A leading agricultural lawyer has spoken of his 'grave concerns' for the fortunes of sheep farmers following reports that livestock being transported to EU slaughterhouses could be killed mid-transit should no deal be reached on Brexit.
David Kirwan, managing partner at Kirwans law firm, said that livestock farmers could be ruined by any move by the Department for Environment, Food and Rural Affairs to cull 'perfectly healthy sheep' should a Brexit agreement fail to be reached.
Recent reports have revealed that the slaughter of sheep mid-transit is one option being considered by Whitehall officials if a no-deal Brexit leads to days of delays or closures at ports.
Although it is considered unlikely that the situation would become so dire, the slow progress on Brexit negotiations mean that Defra has to plan for the possibility that such circumstances would arise.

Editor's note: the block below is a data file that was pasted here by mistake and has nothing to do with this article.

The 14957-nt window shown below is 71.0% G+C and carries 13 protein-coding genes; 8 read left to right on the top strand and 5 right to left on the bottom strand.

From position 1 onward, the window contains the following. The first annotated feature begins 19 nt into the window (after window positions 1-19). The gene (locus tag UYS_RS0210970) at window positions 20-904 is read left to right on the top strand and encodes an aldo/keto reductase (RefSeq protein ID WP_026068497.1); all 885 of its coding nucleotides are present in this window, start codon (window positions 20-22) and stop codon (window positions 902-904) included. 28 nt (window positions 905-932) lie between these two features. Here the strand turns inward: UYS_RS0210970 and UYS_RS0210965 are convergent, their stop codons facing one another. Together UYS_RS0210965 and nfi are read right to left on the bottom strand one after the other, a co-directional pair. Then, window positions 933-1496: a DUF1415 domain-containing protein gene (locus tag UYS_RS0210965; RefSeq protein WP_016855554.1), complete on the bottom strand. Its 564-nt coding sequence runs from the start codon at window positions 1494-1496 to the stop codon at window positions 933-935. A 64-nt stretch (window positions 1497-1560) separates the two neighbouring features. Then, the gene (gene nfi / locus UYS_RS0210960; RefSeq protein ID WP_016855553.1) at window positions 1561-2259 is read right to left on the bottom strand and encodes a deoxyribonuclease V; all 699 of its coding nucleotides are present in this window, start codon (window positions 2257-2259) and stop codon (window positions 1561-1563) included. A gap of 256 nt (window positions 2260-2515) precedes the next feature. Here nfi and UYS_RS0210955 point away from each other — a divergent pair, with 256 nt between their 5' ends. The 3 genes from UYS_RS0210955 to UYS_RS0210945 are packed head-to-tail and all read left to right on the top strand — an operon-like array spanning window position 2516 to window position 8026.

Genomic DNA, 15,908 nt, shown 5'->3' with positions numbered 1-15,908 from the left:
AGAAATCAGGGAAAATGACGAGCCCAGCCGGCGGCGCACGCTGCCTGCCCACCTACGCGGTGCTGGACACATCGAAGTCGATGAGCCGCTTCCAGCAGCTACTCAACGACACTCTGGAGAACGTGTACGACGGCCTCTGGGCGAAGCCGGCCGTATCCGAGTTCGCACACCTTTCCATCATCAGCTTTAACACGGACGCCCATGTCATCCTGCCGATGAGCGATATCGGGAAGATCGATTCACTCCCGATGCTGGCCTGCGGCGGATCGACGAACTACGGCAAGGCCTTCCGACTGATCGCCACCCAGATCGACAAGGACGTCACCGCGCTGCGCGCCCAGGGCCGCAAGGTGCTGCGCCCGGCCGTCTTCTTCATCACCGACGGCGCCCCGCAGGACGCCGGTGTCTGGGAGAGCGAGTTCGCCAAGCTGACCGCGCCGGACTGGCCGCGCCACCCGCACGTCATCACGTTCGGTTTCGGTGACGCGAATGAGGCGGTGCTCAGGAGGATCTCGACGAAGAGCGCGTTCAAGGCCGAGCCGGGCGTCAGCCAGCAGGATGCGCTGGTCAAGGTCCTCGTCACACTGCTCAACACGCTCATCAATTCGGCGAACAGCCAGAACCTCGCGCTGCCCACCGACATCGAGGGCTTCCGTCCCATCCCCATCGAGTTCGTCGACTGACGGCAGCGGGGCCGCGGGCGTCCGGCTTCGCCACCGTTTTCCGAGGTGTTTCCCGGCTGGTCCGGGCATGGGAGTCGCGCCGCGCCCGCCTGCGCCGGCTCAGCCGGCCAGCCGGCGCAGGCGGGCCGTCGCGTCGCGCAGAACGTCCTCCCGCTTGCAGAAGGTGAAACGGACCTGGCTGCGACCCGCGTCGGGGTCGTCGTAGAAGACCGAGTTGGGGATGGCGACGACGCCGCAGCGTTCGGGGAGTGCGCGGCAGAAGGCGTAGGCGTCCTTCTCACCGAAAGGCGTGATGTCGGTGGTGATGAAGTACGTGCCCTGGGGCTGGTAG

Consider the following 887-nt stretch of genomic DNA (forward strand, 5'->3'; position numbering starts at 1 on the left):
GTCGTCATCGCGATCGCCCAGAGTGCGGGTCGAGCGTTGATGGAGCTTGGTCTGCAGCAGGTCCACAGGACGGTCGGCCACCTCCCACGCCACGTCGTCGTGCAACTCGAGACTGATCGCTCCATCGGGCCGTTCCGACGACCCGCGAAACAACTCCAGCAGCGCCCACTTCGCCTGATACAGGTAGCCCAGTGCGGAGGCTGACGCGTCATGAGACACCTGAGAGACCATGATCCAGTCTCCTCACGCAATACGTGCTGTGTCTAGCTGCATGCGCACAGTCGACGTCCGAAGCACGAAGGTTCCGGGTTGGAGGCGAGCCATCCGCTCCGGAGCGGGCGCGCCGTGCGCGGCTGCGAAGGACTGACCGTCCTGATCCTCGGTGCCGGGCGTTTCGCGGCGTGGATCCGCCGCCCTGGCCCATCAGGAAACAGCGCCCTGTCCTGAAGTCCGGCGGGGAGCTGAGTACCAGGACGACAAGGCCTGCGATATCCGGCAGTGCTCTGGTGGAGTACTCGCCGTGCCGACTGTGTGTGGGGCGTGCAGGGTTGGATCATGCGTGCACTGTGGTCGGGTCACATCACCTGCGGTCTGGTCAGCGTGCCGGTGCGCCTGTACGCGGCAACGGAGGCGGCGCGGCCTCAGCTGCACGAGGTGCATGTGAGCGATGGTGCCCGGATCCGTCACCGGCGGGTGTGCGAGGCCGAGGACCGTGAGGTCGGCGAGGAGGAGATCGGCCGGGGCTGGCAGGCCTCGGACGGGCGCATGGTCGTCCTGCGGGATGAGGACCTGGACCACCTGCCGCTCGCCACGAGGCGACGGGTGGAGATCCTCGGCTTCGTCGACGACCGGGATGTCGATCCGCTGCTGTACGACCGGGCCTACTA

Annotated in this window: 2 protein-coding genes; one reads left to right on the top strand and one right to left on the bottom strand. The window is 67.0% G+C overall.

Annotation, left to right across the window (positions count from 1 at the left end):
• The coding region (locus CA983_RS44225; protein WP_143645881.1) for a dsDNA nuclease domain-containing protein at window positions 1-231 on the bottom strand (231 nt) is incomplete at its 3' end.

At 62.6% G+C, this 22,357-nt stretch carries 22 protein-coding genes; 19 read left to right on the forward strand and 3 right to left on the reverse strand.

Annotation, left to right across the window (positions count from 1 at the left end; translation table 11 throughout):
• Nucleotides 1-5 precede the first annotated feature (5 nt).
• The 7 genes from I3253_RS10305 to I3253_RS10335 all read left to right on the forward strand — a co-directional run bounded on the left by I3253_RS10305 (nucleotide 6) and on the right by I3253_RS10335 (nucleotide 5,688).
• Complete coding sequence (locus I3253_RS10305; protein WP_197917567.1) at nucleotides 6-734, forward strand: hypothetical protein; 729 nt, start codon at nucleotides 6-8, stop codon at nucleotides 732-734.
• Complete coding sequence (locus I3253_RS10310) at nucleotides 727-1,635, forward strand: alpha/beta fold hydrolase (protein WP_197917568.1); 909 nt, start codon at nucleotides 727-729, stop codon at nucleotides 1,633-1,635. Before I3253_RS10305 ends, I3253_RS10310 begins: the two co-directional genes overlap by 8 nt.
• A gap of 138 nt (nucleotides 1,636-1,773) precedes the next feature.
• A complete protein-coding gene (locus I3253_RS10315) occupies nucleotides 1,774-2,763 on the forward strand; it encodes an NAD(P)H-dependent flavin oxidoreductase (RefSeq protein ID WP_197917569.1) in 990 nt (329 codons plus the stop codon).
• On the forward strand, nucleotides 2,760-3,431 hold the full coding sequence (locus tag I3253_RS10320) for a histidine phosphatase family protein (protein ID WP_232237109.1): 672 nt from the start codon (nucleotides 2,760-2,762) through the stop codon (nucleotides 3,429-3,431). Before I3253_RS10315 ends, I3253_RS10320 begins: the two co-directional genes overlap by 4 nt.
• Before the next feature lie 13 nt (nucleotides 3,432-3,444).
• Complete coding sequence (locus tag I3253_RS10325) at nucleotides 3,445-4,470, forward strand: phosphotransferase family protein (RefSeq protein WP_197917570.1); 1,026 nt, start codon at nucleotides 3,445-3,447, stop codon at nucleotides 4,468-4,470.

"The government has a responsibility to these farmers, and to the animals alike, to ensure that such a horrendous situation is not allowed to come to pass."
With more than 4,000 sheep transported to EU slaughterhouses each year, the result could be catastrophic for farmers who raise stock for transportation.
David Kirwan said: "As if farmers didn't already have the very real fears that they might be liable to prosecution under the Animal Welfare Act 2006 if their animals are injured, regardless of the reason, while being transported, they now also face concerns that their sheep could be culled mid-transit.
“Such a move would have a devastating effect on these farmers, who could effectively see a large portion of their herd wiped out in one fell swoop.
“The government has a responsibility to these farmers, and to the animals alike, to ensure that such a horrendous situation is not allowed to come to pass."
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